Five years after launching in Buffalo, home goods store Market 116 LLC and its owners have invested roughly $300,000 in a longtime vacant downtown building.
The move to 104 N. Cedar St. was partly made to revitalize the former home of Woods Supermarket, which required extensive renovations after sitting empty for four decades, said Market 116 co-owner Nicole Bryan. She and her husband, Chad, bought the 14,000-square-foot building earlier this year from Woods Supermarket.
It was a short move for the Bryans, as Market 116 first opened at 116 S. Cedar St. The couple bought that 1908-built downtown building in 2016 and the home store occupied the front 3,000 square feet, Nicole Bryan said. The back area, roughly 4,000 square feet, was dedicated to a wedding venue the Bryans also operate. She said the best way to expand both business ventures was to have them fill separate buildings.
Leaving downtown was not an option, Bryan said.
“That was my stipulation. If I was going to buy a new building, it needed to be on the downtown square,” she said. “I’m a lover of old buildings. When I bought that building downtown and renovated it, I didn’t know how passionate we were going to get about our town and really trying to make sure the square thrived again.”
That passion for Buffalo is music to Hollie Elliott’s ears. She’s the executive director of the Dallas County Economic Development Group.
“They have definitely invested in the community and gone all in,” Elliott said. “They can be a good inspiration for others who have an interest or passion for older buildings in their communities on the square.”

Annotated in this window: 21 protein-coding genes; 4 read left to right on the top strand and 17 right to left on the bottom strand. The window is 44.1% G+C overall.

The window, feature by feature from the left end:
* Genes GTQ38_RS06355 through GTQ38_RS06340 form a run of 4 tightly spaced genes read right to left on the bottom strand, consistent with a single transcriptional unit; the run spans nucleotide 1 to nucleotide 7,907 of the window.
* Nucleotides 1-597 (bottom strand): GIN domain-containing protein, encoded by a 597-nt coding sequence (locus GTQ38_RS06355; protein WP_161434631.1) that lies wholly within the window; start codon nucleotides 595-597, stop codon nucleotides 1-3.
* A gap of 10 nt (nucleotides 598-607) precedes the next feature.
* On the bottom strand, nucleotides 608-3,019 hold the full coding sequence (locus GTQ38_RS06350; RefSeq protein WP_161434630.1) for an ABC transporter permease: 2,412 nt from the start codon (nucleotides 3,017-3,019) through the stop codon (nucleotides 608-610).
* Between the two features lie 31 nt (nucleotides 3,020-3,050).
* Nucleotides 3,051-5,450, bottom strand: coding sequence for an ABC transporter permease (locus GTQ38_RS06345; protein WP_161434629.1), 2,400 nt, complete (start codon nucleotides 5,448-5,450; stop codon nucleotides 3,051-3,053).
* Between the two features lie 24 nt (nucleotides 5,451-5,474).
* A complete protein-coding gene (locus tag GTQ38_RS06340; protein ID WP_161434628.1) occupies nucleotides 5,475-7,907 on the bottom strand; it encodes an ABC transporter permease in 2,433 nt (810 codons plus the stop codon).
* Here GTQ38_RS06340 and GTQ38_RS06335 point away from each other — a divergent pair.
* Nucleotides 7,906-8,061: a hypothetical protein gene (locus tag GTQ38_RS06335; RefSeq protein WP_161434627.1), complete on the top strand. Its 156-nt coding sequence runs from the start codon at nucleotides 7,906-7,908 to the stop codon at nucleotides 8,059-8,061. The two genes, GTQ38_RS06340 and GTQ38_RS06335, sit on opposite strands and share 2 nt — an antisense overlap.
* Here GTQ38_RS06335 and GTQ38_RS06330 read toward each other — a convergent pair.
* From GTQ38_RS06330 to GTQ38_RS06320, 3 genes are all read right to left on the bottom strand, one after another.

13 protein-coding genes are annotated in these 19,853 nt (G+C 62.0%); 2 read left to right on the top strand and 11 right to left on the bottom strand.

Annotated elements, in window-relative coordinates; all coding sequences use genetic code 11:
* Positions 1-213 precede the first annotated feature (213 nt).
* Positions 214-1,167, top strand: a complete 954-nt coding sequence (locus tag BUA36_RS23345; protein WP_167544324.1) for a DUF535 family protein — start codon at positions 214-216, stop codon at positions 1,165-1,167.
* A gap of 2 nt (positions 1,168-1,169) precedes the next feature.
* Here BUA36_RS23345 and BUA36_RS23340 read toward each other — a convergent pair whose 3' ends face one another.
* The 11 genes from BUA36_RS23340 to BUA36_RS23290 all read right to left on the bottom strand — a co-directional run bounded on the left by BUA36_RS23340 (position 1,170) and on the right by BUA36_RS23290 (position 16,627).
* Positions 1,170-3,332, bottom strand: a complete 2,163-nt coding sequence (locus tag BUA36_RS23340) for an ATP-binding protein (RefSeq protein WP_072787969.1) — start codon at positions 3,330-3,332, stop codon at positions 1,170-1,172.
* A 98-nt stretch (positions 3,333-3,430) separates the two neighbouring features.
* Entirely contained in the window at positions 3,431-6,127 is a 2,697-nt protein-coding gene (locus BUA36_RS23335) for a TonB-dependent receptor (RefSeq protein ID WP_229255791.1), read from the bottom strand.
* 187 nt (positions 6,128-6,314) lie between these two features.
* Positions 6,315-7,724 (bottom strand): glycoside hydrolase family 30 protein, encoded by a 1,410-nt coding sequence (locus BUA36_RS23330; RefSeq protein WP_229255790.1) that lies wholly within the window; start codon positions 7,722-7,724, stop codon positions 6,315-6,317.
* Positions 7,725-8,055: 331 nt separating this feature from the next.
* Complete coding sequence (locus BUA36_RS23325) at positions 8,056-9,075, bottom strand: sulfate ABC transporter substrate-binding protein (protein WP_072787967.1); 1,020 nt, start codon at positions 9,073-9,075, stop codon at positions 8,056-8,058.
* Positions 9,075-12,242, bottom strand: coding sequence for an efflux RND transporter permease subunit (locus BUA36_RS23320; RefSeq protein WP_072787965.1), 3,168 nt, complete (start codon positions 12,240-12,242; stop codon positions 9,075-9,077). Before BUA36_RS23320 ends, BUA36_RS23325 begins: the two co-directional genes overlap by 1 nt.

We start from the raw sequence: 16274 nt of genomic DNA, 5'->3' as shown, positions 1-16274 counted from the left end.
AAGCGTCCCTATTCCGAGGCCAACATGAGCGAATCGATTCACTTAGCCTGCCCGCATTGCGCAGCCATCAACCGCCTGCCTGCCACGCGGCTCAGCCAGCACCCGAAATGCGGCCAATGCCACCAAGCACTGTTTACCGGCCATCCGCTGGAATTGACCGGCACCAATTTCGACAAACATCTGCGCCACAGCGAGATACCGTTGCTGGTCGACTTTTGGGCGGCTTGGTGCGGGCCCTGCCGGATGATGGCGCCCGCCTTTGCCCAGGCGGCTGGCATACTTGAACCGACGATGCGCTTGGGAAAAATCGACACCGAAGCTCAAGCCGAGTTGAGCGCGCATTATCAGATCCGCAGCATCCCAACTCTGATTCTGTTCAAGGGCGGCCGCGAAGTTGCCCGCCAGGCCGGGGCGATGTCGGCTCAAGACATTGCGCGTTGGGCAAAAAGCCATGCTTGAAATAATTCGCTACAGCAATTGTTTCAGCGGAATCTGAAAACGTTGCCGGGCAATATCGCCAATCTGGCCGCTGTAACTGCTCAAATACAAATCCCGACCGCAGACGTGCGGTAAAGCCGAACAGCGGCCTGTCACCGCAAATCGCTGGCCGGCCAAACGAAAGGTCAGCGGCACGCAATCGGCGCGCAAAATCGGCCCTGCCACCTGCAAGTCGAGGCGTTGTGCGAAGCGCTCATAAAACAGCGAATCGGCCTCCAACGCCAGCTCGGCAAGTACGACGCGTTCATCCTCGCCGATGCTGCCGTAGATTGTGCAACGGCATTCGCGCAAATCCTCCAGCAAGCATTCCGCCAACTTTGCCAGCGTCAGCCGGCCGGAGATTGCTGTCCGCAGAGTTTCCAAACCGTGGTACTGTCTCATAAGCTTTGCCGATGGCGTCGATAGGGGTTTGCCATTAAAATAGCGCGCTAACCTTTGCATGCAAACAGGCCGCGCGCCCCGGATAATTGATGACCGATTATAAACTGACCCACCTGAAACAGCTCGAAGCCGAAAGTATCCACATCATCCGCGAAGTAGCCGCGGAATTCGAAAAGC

Elliott said the Dallas County organization, a 501(c)(3) centered on economic and community development, works to retain and recruit businesses. While she said Market 116 is an obvious retention win for Buffalo, it’s not the only victory the organization played a part in this year.
The Durham Co., a Lebanon-based manufacturer of electric products, announced in May its plans to invest roughly $5 million for a plant in Buffalo.
The company intends to build a 45,000-square-foot electrical utility distribution equipment manufacturing facility. The company also will create 50 jobs in the community northeast of Springfield, according to past Springfield Business Journal reporting.
Officials said the project would be completed in multiple phases over the next several years, with potential future expansion.
“That doesn’t come around all the time, and certainly in smaller communities, we have to be very prepared and work really hard to compete,” Elliott said, noting the Missouri Department of Economic Development was key in The Durham Co. deal.
The Durham Co. is receiving state incentives via Missouri Works, which gives companies withholdings or tax credits for job creation.
Building relationships with DED is a key component for economic development in rural communities, she said.
“We don’t have as many resources as larger communities do. Our community has worked really hard at building relationships between the city, county and school,” she said. “Those are the people that can make things work or make things really challenging.”
Dallas County’s population is 16,878, according to the most recent U.S. Census Bureau data.